Misters: Adding Cheap & Easy “Air Conditioning” to a T-top

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misters

The tiny spray-head used for misters clips right on the end of the water supply tube, and can be tie-wrapped to the pipework.

If you’re sick and tired of baking in the blazing sun, you may want to consider adding misters to your boat’s T-top, arch, or Bimini. Misters provide a cloud of tiny water particles which really do help cool you down. While it may not be quite as nice as “real” air conditioning, misters are amazingly effective. I installed them on my center console a few seasons back, and have found that on days when I feel like I’m melting they’re an absolute life-saver. Here’s the best news: installing misters is a piece of cake.

misters

The tiny spray-head used for misters clips right on the end of the water supply tube, and can be tie-wrapped to the pipework.

The installation job only takes a couple of hours. You’ll need to mount a pump (belowdecks, in the console, or in a stowage compartment) and run power to it. Then, you run a tube about the size of fishtank aerator tubing from your freshwater supply (if your boat doesn’t have a freshwater tank you can simply carry a Jerry-can of freshwater and drop the end of the tube in) to and up your pipework. You can run this inside the pipes if convenient, and if not, tie-wrap it to the pipework. Basically, anywhere you’d run wires to a VHF antenna or a running light will work.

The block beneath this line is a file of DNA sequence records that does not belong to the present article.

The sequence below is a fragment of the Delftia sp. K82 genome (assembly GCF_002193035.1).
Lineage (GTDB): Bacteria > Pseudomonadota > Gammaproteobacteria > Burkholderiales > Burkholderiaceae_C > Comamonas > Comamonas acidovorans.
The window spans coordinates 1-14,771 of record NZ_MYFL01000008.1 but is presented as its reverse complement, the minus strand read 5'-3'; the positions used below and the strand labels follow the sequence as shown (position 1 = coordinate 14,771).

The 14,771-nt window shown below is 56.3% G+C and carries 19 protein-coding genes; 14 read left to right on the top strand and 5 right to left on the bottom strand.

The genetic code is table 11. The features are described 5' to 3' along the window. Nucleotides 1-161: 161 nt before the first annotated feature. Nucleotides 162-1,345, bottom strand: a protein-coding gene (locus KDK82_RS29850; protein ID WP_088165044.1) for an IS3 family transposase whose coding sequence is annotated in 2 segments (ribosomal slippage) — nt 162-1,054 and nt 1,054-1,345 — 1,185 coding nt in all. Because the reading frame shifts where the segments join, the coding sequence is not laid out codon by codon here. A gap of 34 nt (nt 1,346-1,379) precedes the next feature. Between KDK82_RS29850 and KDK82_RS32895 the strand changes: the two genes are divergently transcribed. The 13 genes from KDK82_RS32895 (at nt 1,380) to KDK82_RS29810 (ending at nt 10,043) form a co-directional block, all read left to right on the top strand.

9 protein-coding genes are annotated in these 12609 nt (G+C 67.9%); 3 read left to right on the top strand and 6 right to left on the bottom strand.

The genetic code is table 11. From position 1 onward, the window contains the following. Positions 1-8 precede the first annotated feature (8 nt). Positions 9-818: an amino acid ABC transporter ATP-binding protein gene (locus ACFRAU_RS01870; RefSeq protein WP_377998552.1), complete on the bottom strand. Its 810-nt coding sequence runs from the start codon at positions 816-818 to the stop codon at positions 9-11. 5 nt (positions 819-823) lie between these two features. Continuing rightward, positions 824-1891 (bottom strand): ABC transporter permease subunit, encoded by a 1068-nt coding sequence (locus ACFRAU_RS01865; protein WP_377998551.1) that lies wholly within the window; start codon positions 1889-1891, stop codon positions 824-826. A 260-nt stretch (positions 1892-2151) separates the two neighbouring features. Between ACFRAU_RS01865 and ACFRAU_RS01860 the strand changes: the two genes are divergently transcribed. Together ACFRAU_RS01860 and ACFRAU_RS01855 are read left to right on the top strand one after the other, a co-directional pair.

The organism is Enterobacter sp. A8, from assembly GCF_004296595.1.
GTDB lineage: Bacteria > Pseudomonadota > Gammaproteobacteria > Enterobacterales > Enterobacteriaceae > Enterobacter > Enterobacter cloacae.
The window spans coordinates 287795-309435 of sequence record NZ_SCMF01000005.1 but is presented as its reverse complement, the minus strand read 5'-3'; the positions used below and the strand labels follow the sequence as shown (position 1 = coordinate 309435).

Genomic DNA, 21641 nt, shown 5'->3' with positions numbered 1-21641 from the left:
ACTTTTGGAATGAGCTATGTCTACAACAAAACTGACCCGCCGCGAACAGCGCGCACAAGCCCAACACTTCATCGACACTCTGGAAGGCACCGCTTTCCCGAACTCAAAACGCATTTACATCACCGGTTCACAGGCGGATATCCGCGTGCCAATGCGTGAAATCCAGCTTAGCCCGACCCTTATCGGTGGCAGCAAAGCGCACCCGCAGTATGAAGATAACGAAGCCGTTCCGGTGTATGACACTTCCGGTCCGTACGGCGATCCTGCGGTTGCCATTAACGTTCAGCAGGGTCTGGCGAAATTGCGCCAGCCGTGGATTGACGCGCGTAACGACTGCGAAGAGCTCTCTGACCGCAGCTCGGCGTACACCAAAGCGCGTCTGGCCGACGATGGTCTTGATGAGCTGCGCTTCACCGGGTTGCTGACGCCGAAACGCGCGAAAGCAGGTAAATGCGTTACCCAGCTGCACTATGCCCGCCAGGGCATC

The tiny spray-heads that turn the water into mist have an “in” side and an “out” side, so to install them, you cut the tube and simply press it into either end of the spray-head. The spray-heads have self-locking clips inside, so putting these onto the tube is really a piece of cake. You can cut and install as many as you like, but the more you rig into your tube, the faster you’ll use up your water supply. (Note: I have three spray-heads on my system, and a five-gallon jug of water lasts for about four hours of continual use. But since the misters usually get used for short cool-down blasts of just five or 10 minutes, one jug lasts for months). The last spray head at the end of the line (shown in the picture) only has an “in” port and simply gets pressed onto the very end of the tube.

That’s the whole ball of wax – once the tube and spray-heads are tie-wrapped in place, you can turn on the pump and envelope the boat in a chilled mist. There are, of course, down-sides. The biggest is that wind pretty much blows the mist horizontal, and in a 10-knot breeze the system won’t do much for you. Then again, when it’s breezy you usually aren’t baking to death. Another slight problem is that the mist will collect on your sunglasses, and after standing under a spray-head for five minutes, you’ll need to wipe them off or you can’t see a thing. Still, considering the ease of installation and the low cost (my entire system cost about $350) installing misters is a great way to defeat the heat.

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